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Welcome to the first week of Chef's Course. Over four weeks, an expert chef will give you exclusive tips and tricks on how to use a specific kitchen tool, including a recipe developed just for us. First up is two-time Chopped Champion Tatiana Rosa. 
CHIMICHURRI IN A HURRY 

I love my mortar and pestle, a simple yet powerful kitchen tool. Would my pestos, spice blends, and sauces still turn out OK if I used a food processor instead? Sure. But they’ll taste even better if I use a mortar and pestle—there’s a reason this thing has been a key kitchen tool for centuries.

A mortar and pestle crushes and grinds nuts, seeds, spices, and herbs into bright and flavorful pastes. Food processors accomplish this task similarly, but the difference is in the pungency of a freshly ground sauce vs. a relatively muted and muddy processed mixture. Consider the mortar and pestle an investment in perfecting your favorite recipes and going the extra mile to not only respect ingredients, but to extract the most amount of flavor from them as possible.

The creamiest pestos and most fragrant spice blends come from using a mortar and pestle as it releases the ingredients’ natural oils without losing any of the brightness or freshness in the process. My favorite thing to make in mine is chimichurri. Grinding down garlic into a gorgeous paste before adding the herbs, the sound of the pestle hitting the mortar while the fragrance is extracted—it’s downright therapeutic.

Taking it a step further and using shiso in place of traditional chimichurri herbs elevates this condiment to the next level and makes the most out of the equipment.


— Tatiana Rosana

Tatiana Rosana is a chef, mother, and two-time Chopped Champion whose Cuban-American heritage influences the dishes she creates as head of Boston’s Outlook Kitchen, Lookout Rooftop and Bar, and The Envoy Hotel.
SHISO CHIMICHURRI


This bright and unique chimichurri begs to be spooned over the crispy skin of a whole roasted branzino. It also pairs perfectly with the smoked char of grilled flank steak and can be used as a dipping sauce for shrimp kebabs.
CHOOSING THE RIGHT MATERIAL

Mortar and pestle shopping can be overwhelming, as there are countless varieties available, from tiny ceramic vessels to hefty marble models. But once you settle on a material, size, and general purpose (will this be for spices primarily? Or perhaps family-sized servings of fresh guacamole?), it becomes a lot less difficult. My general rule, however, is to look for a mortar and pestle with a decently wide bowl and with an abrasive interior that comes with a similarly abrasive pestle. This will make grinding and crushing easier and help you achieve consistent results. In terms of material, ceramic bowls might be much lighter and often less expensive, but I find that granite or marble stone mortars are much sturdier and can take on harder ingredients without chipping or cracking.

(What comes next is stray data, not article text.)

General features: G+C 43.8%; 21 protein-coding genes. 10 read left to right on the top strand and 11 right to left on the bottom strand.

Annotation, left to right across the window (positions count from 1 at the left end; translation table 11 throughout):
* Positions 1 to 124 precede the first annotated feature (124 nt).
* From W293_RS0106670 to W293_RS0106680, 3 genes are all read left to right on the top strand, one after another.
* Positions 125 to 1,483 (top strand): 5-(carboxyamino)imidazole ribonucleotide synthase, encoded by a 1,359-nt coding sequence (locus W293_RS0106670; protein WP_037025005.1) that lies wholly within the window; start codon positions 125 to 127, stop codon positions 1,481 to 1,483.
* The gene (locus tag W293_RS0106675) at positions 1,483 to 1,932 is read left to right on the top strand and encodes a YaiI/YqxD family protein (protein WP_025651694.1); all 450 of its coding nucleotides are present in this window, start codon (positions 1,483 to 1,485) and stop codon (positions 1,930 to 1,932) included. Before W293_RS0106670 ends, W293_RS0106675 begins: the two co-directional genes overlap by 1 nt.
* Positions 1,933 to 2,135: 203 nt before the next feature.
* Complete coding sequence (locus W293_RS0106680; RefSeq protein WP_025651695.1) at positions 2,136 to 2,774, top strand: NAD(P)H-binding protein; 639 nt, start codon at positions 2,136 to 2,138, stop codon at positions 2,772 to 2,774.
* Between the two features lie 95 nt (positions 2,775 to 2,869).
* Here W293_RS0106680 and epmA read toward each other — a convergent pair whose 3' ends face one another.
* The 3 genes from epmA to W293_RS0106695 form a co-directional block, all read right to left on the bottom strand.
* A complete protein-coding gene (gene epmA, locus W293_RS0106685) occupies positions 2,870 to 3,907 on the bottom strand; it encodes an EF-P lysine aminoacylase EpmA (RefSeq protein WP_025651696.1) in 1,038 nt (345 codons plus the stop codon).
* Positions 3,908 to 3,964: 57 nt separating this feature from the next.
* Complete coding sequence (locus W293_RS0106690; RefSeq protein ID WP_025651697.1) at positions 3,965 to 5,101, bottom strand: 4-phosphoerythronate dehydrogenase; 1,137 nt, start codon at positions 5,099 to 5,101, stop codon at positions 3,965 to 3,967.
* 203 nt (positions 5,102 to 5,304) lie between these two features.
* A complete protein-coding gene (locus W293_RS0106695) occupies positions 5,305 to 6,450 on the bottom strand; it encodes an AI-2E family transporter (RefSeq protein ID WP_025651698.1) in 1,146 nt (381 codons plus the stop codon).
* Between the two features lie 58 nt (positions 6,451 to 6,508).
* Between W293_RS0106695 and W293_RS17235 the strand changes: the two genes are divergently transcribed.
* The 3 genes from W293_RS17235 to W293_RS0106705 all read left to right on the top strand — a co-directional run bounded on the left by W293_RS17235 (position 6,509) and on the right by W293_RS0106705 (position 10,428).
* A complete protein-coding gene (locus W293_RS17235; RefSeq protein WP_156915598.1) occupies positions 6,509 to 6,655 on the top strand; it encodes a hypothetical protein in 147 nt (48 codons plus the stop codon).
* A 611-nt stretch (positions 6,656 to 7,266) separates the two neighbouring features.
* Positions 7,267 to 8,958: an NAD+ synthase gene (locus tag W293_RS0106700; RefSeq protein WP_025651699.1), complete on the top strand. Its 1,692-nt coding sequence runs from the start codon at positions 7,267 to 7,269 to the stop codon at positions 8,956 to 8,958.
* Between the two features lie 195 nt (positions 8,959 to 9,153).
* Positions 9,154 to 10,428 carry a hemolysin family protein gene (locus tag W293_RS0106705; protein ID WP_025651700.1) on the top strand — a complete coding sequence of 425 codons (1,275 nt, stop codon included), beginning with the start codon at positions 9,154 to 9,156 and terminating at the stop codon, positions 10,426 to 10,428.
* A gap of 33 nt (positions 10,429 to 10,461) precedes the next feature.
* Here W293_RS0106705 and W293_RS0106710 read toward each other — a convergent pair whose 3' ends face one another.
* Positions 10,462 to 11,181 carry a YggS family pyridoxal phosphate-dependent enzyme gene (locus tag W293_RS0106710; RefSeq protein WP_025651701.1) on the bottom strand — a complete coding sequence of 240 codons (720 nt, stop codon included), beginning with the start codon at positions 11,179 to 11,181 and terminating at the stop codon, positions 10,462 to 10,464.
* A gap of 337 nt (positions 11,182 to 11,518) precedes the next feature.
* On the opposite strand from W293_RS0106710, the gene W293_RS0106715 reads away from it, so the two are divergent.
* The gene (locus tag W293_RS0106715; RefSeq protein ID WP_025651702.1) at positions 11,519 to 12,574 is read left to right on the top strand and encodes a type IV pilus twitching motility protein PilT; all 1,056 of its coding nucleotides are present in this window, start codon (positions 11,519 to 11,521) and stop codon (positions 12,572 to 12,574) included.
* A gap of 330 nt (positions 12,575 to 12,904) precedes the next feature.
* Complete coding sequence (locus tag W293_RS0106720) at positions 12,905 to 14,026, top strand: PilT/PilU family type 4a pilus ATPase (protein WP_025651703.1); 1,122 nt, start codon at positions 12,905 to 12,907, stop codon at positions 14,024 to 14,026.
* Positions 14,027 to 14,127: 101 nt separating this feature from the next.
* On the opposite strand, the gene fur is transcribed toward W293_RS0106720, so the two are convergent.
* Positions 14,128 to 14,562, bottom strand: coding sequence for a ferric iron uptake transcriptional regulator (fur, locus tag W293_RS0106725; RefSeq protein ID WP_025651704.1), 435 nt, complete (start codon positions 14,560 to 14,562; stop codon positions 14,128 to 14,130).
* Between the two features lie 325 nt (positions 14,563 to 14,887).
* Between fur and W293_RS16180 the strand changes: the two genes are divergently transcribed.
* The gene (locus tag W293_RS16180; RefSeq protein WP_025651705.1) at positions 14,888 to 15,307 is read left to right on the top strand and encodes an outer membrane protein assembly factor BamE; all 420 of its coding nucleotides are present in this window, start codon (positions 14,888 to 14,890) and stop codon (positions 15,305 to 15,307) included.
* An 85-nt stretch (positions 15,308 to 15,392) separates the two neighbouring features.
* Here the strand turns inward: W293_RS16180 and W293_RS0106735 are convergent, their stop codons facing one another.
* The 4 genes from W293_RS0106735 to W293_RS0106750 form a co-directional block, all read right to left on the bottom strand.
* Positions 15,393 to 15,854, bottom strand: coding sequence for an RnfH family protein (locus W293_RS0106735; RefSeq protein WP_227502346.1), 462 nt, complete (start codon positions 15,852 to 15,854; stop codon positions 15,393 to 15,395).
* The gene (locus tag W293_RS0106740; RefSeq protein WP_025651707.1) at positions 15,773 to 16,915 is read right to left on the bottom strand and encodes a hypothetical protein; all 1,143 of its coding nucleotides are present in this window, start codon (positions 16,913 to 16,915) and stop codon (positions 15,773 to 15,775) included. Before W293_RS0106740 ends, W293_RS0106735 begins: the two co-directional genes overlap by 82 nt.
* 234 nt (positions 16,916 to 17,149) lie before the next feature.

FUNCTION AND FASHION

Find a mortar and pestle that’s as beautiful as it is practical. Your sauces and pastes can go from kitchen to table in a ruggedly handsome vessel that serves as a showpiece for your dinner party.

HOW TO PREP YOUR MORTAR AND PESTLE

Once you find the perfect mortar and pestle for you, make sure to wash it with warm water and soap and let it air dry before using to remove any impurities. I also like to grind a handful of raw white rice in the bowl, then discard and wash one more time to get rid of any loose stone that might have accumulated in the grooves of the bowl. Once it’s washed and ready to go, the possibilities are endless.

WHAT YOU NEED
INGREDIENTS:
2 cloves garlic
1 small shallot, roughly chopped
½ teaspoon salt
⅛ teaspoon crushed red pepper flakes (more or less according to taste)
1 cup shiso leaves, roughly chopped
¼ cup parsley leaves
3 tablespoons rice wine vinegar
½ cup olive oil
Salt and pepper to taste
TOOLS:
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HOW TO MAKE SHISO CHIMICHURRI
STEP 1:  GRIND UP ALLIUMS
Using a mortar and pestle, grind garlic, shallot, and salt together until a paste begins to form.
STEP 2:  ADD YOUR HERBS
Add crushed red pepper, shiso leaves, and parsley and grind until leaves start to break down and combine with the garlic and shallots.
STEP 3:  ADD WET INGREDIENTS
Stir in vinegar and olive oil and season with salt and pepper.
STEP 4:  STORE IT
Refrigerate until ready to use. You can store it in the fridge for up to two weeks, and this sauce is one that just gets better with age.
STEP 5:  SERVE
This bright and unique chimichurri begs to be spooned over the crispy skin of a whole roasted branzino. It also pairs perfectly with the smoked char of grilled flank steak, or can be used as a dipping sauce for shrimp kebabs.
FOR THE PERFECT BRANZINO, preheat your oven to 450°F. Cut three to four ½-inch deep slits, diagonally, across both sides of the fish, drizzle with olive oil, and season with salt and pepper. Stuff the inside with lemon slices and whole sprigs of parsley before roasting on a rack for 15 to 20 minutes or until cooked through. For extra crispy skin, finish by broiling for 1 to 2 minutes then slather on a liberal amount of your shiso chimichurri.  
 
Recipe and photos by Tatiana Rosana / Illustrations by Tara Jacoby
Thanks for grinding with us! Look out for next week's installment, in which Tatiana will "cast" a spellbinding new recipe for a kitchen workhorse.
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